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We’ve Bought Cheap “Boost” Facebook Post Advertising

And it seems to me you get what you pay for.  Which isn’t much.  The price is cheap, especially when you consider the tools you can use to focus.
But the results?  Bleh.  Who are these people liking our page?
Our last post “boost” campaign on Facebook, which totaled $10.
Paid Reach
5 Actions
2 Link Clicks
3 Post Likes
So my biggest question is this: who is seeing our advertising? We will target an interest, an age group, gender, location, etc.  The campaign will go on, but the only valuable information we really get for this campaign are the identities of the accounts who either liked the post or the facebook page through the campaign.  We can measure links to our site through Google Analytics, but that this point I’m really doubting it matters much when I look at these identities of the “likers” on Facebook – because it makes no sense to me.
These “accounts” are of people with very few personal posts of their own.  They tend to have LOTS (as in hundreds) of Facebook pages they like.  Most of this time it appears that English is not their first language.  There was nothing in ANY of the likes that indicated that the liker had anything to do with the interests we selected. most were not in the age range, etc.  The results probably couldn’t have been targeted better towards a group we would have found least likely to be interested in the post we boosted.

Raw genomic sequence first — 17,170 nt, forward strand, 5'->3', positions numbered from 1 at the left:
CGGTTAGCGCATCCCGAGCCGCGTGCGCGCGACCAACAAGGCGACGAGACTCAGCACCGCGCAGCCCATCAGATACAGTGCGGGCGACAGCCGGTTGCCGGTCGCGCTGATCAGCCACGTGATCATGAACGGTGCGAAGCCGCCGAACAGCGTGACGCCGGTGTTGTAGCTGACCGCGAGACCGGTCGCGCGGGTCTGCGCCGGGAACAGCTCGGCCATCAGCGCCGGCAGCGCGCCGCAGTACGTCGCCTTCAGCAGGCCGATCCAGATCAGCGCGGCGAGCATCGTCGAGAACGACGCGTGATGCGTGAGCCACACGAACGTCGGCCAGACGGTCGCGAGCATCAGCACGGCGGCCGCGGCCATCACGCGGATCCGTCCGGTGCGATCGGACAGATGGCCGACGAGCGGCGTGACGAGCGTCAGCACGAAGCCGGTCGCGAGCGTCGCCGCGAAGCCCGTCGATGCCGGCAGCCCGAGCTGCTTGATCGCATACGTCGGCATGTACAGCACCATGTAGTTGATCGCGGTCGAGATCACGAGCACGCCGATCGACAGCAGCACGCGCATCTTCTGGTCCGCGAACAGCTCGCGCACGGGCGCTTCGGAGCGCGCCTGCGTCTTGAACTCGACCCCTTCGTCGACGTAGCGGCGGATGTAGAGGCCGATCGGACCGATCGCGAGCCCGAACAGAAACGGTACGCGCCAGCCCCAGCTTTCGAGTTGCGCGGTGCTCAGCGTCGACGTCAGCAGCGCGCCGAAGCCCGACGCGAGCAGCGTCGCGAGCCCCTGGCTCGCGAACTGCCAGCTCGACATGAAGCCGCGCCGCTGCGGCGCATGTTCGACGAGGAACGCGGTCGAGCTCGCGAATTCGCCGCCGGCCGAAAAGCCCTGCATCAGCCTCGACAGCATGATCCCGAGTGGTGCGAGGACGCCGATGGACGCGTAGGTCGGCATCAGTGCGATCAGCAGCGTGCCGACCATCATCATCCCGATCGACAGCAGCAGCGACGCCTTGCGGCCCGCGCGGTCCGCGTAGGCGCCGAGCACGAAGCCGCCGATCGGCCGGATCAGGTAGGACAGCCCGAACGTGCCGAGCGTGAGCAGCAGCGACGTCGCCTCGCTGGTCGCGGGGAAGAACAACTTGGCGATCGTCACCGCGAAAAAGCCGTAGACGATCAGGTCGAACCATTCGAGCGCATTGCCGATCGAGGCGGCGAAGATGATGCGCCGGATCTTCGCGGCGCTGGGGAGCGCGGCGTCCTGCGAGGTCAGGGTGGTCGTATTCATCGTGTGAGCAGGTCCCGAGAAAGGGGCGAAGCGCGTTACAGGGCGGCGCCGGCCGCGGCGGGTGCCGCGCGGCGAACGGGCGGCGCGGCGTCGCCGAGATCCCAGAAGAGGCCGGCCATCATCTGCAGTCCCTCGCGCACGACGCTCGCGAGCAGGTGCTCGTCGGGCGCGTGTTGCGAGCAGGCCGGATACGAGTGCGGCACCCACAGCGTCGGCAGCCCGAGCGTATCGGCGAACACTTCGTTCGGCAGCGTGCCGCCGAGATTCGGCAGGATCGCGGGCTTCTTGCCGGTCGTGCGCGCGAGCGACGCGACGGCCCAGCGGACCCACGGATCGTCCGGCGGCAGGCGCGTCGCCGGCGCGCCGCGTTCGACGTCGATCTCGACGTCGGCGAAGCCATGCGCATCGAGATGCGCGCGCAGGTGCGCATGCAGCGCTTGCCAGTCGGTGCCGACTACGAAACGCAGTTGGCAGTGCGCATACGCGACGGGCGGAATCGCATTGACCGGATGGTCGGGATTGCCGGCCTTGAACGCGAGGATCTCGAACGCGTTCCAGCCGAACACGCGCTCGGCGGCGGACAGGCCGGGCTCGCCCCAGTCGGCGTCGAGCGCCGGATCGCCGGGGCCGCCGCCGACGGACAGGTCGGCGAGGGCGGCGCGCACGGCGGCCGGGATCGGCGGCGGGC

Facebook states that their boost advertising that
You can boost any post you share from your News Feed, Timeline or Page, including status updates, photos, videos and offers. Any post you boost will appear higher in News Feed to help more people see it. Keep in mind that boosted posts must follow Facebook’s Advertising Guidelines.
But we’ve done a few now and the results – the like results – do not look targeted beyond people having a Facebook account.  It could be that we’re poorly targeting, or Facebook doesn’t have many users in the interests we are targeting, or there are an odd number of people identifying themselves as interested in these areas.  Whatever it is, it isn’t very good targeting of audience for us so far.  We’ll keep trying some Boost advertising, but we’re unlikely to recommend it for clients at this point.
Kessler Freedman, Inc.